Two sisters, age 8 and 5, spent 44 hours lost in the woods in Humboldt County, California before they were rescued on Sunday. They had simply gone on a walk from their Northern California house Friday afternoon, but soon realized they couldn't find their way back home. They were found at 10:30am Sunday morning less than two miles from their house, according to CNN. This is their first interview, in which the smart, resourceful girls talk about how they survived.
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Everyone raised in my hometown learned to recite In Flanders Fields in school. Every year, as November 11th, Remembrance Day, drew near, we were taught about the First World War. We made poppies. We prepared for a concert to honor our veterans. Elderly men with often vacant, watery eyes would visit our classrooms and talk to us about their time overseas. Sometimes they cried. Other times, they laughed as they talked about long absent friends and their lost youth. As I grew older, I marched in my town's annual Remembrance Day parade: first as an cadet and later in a different uniform. Each year as we gathered at the armory after the parade had ended, there were fewer survivors of the First and Second World War there to greet us. Decades have passed since those days. The men and women who served their fellows and the future generations that would become of them have largely passed on.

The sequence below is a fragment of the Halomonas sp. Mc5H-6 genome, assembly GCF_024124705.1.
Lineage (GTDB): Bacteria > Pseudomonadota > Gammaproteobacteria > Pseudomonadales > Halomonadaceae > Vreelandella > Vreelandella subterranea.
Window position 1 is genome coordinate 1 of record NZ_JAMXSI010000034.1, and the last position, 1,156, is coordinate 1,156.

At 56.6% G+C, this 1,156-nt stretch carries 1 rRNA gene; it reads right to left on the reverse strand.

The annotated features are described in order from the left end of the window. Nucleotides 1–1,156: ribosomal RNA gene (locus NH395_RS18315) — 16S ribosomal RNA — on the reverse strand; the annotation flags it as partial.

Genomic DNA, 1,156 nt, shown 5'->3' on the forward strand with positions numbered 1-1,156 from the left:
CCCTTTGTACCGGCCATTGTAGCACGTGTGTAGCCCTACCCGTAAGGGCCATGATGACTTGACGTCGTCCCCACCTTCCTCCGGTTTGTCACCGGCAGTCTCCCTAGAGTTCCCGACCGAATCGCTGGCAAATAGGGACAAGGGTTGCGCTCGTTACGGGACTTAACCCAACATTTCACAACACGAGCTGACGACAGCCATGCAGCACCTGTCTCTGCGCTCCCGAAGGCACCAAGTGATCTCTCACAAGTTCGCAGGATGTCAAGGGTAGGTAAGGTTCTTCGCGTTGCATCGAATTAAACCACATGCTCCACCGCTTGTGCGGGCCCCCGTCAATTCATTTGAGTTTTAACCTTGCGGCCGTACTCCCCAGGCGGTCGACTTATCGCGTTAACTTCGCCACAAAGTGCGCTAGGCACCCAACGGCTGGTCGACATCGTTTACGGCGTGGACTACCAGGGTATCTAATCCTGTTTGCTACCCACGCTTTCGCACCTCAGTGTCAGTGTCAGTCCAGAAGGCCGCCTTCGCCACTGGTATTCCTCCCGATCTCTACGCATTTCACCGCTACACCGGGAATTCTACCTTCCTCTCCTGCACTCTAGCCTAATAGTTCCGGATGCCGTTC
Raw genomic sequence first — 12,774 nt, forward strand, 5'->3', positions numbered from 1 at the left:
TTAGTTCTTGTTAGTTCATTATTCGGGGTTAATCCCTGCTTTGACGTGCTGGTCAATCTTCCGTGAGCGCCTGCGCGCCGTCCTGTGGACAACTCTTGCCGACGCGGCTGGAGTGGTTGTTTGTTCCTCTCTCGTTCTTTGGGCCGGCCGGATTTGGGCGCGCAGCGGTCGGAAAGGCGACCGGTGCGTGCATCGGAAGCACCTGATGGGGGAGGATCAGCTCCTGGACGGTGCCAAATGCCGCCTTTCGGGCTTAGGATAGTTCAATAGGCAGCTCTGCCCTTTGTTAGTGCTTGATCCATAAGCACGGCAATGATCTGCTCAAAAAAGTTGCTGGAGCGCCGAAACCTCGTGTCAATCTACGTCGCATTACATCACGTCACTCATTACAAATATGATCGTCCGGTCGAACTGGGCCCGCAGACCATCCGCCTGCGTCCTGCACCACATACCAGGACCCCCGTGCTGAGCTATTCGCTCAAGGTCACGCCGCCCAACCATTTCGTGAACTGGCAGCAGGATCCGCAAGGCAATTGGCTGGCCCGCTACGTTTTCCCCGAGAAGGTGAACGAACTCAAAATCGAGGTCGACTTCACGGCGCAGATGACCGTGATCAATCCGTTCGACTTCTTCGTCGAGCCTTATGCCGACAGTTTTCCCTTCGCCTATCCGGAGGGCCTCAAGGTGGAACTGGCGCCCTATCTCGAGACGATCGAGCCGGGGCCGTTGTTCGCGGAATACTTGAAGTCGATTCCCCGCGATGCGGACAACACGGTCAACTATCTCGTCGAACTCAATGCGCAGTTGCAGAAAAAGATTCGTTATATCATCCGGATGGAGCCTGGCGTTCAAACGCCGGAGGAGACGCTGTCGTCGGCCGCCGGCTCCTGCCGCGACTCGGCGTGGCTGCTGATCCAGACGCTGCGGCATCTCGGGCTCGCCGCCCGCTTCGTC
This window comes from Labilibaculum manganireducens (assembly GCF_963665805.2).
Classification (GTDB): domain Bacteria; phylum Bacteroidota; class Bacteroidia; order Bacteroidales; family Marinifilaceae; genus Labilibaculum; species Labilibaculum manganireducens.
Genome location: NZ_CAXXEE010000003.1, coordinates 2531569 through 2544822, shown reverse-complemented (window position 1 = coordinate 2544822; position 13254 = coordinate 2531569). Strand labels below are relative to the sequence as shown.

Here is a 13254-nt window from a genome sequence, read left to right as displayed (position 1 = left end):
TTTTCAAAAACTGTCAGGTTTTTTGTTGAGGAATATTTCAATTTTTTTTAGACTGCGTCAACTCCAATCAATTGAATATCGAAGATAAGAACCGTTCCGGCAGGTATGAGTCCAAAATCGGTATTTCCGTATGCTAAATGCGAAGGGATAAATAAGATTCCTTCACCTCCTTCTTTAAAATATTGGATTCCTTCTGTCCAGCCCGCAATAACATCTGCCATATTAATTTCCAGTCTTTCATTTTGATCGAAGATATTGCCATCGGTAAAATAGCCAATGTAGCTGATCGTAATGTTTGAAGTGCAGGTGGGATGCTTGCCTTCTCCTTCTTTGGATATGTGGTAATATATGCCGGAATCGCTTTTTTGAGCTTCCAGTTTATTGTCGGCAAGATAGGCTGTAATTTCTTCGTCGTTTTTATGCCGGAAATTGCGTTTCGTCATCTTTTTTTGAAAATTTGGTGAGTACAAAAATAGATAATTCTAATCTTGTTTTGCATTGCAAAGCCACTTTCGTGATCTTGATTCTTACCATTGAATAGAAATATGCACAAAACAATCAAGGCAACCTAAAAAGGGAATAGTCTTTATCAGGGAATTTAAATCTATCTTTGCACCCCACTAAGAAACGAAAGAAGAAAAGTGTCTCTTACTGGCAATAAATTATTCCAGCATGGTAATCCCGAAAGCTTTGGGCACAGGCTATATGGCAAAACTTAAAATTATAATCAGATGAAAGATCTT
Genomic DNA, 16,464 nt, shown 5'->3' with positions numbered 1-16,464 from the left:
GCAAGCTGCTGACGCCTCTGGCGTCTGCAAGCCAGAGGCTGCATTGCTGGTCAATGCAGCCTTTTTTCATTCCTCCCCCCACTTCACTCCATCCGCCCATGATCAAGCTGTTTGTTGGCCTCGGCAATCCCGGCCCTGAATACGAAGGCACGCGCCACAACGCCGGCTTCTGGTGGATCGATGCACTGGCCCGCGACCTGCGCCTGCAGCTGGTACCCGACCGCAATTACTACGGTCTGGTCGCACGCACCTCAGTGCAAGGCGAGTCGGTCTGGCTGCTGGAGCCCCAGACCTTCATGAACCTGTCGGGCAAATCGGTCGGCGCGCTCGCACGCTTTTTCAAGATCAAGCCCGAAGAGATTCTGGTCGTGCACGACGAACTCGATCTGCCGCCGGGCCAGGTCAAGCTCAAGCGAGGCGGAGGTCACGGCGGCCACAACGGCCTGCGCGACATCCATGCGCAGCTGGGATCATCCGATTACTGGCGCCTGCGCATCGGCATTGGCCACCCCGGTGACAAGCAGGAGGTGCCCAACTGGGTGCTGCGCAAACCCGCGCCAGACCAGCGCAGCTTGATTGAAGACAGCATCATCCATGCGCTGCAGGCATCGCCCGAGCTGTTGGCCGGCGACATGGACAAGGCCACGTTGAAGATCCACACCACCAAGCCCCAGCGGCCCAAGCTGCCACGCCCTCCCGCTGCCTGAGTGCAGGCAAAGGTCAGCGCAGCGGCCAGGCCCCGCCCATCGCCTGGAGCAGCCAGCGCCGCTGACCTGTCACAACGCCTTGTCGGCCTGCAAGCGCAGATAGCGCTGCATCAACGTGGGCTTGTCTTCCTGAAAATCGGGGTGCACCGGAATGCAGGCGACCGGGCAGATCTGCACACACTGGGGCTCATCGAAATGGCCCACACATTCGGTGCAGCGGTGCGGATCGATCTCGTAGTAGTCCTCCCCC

No matter where I am in the world, I take pause on November 11th, as many others do, to remember those that gave up their lives in the name of democracy and decency. I try to hold the millions that died from hate, xenophobia and greed. I give thanks that I am now too old and too broken to fight. I fear for those in uniform today that will see things that will never leave them and for those who deployed who will never come home.Amidst these meditations, I wonder over who will carry the torch of remembrance of wars and atrocities past, once those who survived them are no more. Read the rest
Kay Longstaff said she sang songs to stay awake while floating and treading water 60 miles off the coast of Croatia. The 46-year-old British woman says she fell from the deck of Norwegian Star cruise ship on Saturday night. She was rescued 10 hours later by the Croatian coast guard. On Facebook, a Norwegian crew member wrote that Longstaff had "jumped" and had been "arguing with her fella the whole time."
Image: Pjotr Mahhonin/Wikimedia Commons (Creative Commons Attribution-Share Alike 3.0 Unported) Read the rest